Cold Air Damming in the Carolina Piedmont



There are few things in meteorology that prove more frustrating to a forecaster than the development of cold air damming. This complex phenomenon can ruin an otherwise good forecast. The development of cold air damming not only determines temperature, it can also determine precipitation type and atmospheric stability. The purpose of this paper is to describe the effects of, frequency of, and the atmospheric conditions that lead to cold air damming situations in the Carolina Piedmont.

Definition of Cold Air Damming and Conditions that Lead to Its Development

According to the American Meteorological Society’s Glossary of Meteorology, cold air damming is defined as “the piling up, or complete blocking, of cold air approaching the slopes of a mountain barrier.” This paper will focus specifically on impacts of cold air damming in the Carolina Piedmont.

In simple terms, cold air damming in the focus region develops when high pressure to the north, or northeast, pushes cold, dry air down the eastern side of the Appalachian Mountains. Damming develops as the cold air tries to move up the mountainous terrain. As the air ascends, it cools adiabatically. If the environmental lapse rate is more stable than the dry adiabatic lapse rate, the ascending air becomes cooler than its environment. This causes the upslope flow to slow as it attempts to ascend the terrain. As more and more cold air is pushed southward, the region of damming grows. Since cold air is dense and resists flowing over the mountains, piedmont locations will often be colder than ridge tops in damming scenarios. The Coriolis Force tries to bend the cold air to the right which further locks the air in place against the eastern slopes of the Appalachian Mountains. When the cold air is very deep or has strong forward momentum, the dam can be evident from the Appalachians eastward to the coastal plain, and as far southwest as central and northern Alabama.

The Three Types of Cold Air Damming

Classic Cold Air Damming

Classic cold air damming is usually initiated by strong high pressure moving eastward toward New England or Eastern Canada following a cold air outbreak. The cold air flows out over the eastern United States as the parent high becomes established over eastern Canada or New England. Ridging will appear on the MSLP chart east of the Appalachians as cold air becomes entrenched and surface pressures rise. In most cases, an area of low pressure exists west of the mountains and weakens as cyclogenesis occurs over the Gulf or Atlantic coastal areas. This first area of low pressure acts to enhance the pressure gradient, which strengthens the dam. The coastal cyclogenesis initiates onshore flow, overrunning of moist air, and increased precipitation. The classic cold air dam is usually the most difficult to scour.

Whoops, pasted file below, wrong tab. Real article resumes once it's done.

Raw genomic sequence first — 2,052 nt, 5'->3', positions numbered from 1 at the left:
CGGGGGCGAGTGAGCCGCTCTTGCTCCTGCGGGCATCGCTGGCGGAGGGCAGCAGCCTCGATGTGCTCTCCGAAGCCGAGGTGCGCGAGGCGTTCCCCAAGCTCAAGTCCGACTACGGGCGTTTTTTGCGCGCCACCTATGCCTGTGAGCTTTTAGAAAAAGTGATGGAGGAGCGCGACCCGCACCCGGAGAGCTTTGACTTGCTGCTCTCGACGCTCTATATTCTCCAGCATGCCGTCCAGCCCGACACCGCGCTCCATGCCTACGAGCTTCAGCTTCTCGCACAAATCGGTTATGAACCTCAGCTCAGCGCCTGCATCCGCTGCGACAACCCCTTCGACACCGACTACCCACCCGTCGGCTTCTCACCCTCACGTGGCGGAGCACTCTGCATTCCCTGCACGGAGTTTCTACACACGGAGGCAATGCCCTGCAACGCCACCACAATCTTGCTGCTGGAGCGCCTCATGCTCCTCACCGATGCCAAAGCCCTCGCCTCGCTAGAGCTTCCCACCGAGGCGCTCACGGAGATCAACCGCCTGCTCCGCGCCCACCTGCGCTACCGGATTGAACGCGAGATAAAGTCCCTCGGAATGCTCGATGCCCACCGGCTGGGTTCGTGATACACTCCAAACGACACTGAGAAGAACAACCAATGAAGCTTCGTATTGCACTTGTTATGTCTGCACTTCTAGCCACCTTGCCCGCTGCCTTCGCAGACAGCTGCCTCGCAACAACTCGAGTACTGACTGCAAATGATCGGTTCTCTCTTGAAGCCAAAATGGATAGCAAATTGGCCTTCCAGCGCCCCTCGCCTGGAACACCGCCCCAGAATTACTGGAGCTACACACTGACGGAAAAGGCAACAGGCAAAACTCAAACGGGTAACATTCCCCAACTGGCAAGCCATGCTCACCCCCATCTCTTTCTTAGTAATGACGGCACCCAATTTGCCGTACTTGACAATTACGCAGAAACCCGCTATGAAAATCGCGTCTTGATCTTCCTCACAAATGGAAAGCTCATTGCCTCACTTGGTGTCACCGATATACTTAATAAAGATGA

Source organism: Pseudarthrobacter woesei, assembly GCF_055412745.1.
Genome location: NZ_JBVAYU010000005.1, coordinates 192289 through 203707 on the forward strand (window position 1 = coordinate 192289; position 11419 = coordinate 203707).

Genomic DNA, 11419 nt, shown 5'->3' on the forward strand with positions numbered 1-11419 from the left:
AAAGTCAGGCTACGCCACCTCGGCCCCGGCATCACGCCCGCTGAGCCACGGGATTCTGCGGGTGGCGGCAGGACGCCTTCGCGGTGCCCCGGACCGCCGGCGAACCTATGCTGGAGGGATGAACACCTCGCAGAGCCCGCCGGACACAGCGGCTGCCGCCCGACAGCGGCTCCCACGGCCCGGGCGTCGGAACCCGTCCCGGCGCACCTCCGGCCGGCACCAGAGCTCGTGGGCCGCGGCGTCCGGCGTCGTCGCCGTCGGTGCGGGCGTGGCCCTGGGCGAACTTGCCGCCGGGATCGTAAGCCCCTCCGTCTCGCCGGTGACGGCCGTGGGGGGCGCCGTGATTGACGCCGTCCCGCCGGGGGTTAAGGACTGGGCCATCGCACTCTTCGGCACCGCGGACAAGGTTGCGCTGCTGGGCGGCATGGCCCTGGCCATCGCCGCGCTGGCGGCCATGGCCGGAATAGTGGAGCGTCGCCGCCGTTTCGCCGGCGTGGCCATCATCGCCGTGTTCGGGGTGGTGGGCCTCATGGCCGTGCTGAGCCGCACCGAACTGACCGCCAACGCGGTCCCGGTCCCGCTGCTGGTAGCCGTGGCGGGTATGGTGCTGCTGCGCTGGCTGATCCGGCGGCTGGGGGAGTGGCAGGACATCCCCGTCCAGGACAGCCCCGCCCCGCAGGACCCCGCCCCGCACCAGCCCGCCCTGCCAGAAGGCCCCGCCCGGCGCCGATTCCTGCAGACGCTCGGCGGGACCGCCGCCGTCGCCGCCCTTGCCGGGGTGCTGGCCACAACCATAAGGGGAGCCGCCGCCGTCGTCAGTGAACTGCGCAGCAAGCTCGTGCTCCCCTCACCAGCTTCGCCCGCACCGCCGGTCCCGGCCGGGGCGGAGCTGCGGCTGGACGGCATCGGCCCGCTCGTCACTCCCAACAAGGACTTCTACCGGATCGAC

Hybrid Cold Air Damming

Hybrid cold air damming originates where cooling due to melting and or evaporation and synoptic scale cold air advection from a parent high-pressure system play nearly equal roles. In most hybrid situations, the parent high maybe progressive, or it could be weak, but in good position. Precipitation develops due to some sort of synoptic-scale forcing or the dam itself. The precipitation over the weak area of cold air advection further cools the air and strengthens the inversion.

In-situ Cold Air Damming

In the case of in-situ cold air damming, there is little or no cold air advection initially; in fact solely diabatic processes produce the dam. The surface high-pressure system is usually in an unfavorable location, thus precipitation instigates the development of a cold air dam. This type of event is usually the shortest lived of any cold air damming scenario.

The Frequency of Cold Air Damming

According to the University Center for Atmospheric Research, or UCAR, cold air damming in the Appalachian Mountains and adjacent piedmont has a summer minimum and a winter maximum. Using a 50 year climatology study provided by UCAR, on average there are two to three cold air damming events per month from October to March, as compared to one to two events per month for the rest of the year. There is also an increase in length per event during the colder months. For example in March or December, events average about one and a half days per event, compared to one day or less per event in July.